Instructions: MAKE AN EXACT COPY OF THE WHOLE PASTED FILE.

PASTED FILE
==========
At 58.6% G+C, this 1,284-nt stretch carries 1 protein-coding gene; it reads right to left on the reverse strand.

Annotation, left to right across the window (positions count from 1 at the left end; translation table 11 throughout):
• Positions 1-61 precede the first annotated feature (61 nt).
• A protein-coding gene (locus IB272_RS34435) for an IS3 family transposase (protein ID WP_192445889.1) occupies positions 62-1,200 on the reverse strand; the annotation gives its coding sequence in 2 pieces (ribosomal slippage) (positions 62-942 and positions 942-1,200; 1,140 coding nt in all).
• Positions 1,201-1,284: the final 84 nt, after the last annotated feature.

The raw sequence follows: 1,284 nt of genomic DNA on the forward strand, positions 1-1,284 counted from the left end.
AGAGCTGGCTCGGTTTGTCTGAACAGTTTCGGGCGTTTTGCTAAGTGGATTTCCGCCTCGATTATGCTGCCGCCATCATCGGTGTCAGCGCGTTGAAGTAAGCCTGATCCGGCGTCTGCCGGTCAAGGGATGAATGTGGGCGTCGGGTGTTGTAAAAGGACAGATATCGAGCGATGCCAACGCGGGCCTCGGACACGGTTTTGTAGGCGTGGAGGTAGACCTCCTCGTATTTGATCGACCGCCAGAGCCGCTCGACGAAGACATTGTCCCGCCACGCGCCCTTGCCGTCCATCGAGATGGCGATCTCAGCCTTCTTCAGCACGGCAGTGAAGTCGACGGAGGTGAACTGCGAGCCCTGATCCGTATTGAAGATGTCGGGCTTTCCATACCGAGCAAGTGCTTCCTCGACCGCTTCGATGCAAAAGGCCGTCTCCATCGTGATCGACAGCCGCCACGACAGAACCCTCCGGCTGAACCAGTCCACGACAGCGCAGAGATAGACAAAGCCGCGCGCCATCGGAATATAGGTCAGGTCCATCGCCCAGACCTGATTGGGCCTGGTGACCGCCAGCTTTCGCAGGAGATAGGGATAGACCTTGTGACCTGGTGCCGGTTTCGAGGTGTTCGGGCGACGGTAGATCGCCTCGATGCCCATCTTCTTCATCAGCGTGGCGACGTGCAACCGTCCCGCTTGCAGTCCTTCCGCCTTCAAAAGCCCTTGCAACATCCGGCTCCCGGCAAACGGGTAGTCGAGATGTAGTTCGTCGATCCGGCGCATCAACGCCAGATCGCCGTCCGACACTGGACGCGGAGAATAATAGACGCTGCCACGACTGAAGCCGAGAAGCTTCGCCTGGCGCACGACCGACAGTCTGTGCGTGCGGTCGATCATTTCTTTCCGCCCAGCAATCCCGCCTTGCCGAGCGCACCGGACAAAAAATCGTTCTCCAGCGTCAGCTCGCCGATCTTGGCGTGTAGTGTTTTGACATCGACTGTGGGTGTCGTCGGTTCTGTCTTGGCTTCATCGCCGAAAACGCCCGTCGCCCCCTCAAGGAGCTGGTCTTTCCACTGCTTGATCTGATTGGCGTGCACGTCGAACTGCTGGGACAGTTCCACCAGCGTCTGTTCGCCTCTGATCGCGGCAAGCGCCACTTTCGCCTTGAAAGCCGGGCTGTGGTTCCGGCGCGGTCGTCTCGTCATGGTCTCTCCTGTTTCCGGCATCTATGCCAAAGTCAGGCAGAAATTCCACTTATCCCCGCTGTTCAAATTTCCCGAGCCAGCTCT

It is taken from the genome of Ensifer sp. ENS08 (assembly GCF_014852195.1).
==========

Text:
At 58.6% G+C, this 1,284-nt stretch carries 1 protein-coding gene; it reads right to left on the reverse strand.

Annotation, left to right across the window (positions count from 1 at the left end; translation table 11 throughout):
• Positions 1-61 precede the first annotated feature (61 nt).
• A protein-coding gene (locus IB272_RS34435) for an IS3 family transposase (protein ID WP_192445889.1) occupies positions 62-1,200 on the reverse strand; the annotation gives its coding sequence in 2 pieces (ribosomal slippage) (positions 62-942 and positions 942-1,200; 1,140 coding nt in all).
• Positions 1,201-1,284: the final 84 nt, after the last annotated feature.

The raw sequence follows: 1,284 nt of genomic DNA on the forward strand, positions 1-1,284 counted from the left end.
AGAGCTGGCTCGGTTTGTCTGAACAGTTTCGGGCGTTTTGCTAAGTGGATTTCCGCCTCGATTATGCTGCCGCCATCATCGGTGTCAGCGCGTTGAAGTAAGCCTGATCCGGCGTCTGCCGGTCAAGGGATGAATGTGGGCGTCGGGTGTTGTAAAAGGACAGATATCGAGCGATGCCAACGCGGGCCTCGGACACGGTTTTGTAGGCGTGGAGGTAGACCTCCTCGTATTTGATCGACCGCCAGAGCCGCTCGACGAAGACATTGTCCCGCCACGCGCCCTTGCCGTCCATCGAGATGGCGATCTCAGCCTTCTTCAGCACGGCAGTGAAGTCGACGGAGGTGAACTGCGAGCCCTGATCCGTATTGAAGATGTCGGGCTTTCCATACCGAGCAAGTGCTTCCTCGACCGCTTCGATGCAAAAGGCCGTCTCCATCGTGATCGACAGCCGCCACGACAGAACCCTCCGGCTGAACCAGTCCACGACAGCGCAGAGATAGACAAAGCCGCGCGCCATCGGAATATAGGTCAGGTCCATCGCCCAGACCTGATTGGGCCTGGTGACCGCCAGCTTTCGCAGGAGATAGGGATAGACCTTGTGACCTGGTGCCGGTTTCGAGGTGTTCGGGCGACGGTAGATCGCCTCGATGCCCATCTTCTTCATCAGCGTGGCGACGTGCAACCGTCCCGCTTGCAGTCCTTCCGCCTTCAAAAGCCCTTGCAACATCCGGCTCCCGGCAAACGGGTAGTCGAGATGTAGTTCGTCGATCCGGCGCATCAACGCCAGATCGCCGTCCGACACTGGACGCGGAGAATAATAGACGCTGCCACGACTGAAGCCGAGAAGCTTCGCCTGGCGCACGACCGACAGTCTGTGCGTGCGGTCGATCATTTCTTTCCGCCCAGCAATCCCGCCTTGCCGAGCGCACCGGACAAAAAATCGTTCTCCAGCGTCAGCTCGCCGATCTTGGCGTGTAGTGTTTTGACATCGACTGTGGGTGTCGTCGGTTCTGTCTTGGCTTCATCGCCGAAAACGCCCGTCGCCCCCTCAAGGAGCTGGTCTTTCCACTGCTTGATCTGATTGGCGTGCACGTCGAACTGCTGGGACAGTTCCACCAGCGTCTGTTCGCCTCTGATCGCGGCAAGCGCCACTTTCGCCTTGAAAGCCGGGCTGTGGTTCCGGCGCGGTCGTCTCGTCATGGTCTCTCCTGTTTCCGGCATCTATGCCAAAGTCAGGCAGAAATTCCACTTATCCCCGCTGTTCAAATTTCCCGAGCCAGCTCT

It is taken from the genome of Ensifer sp. ENS08 (assembly GCF_014852195.1).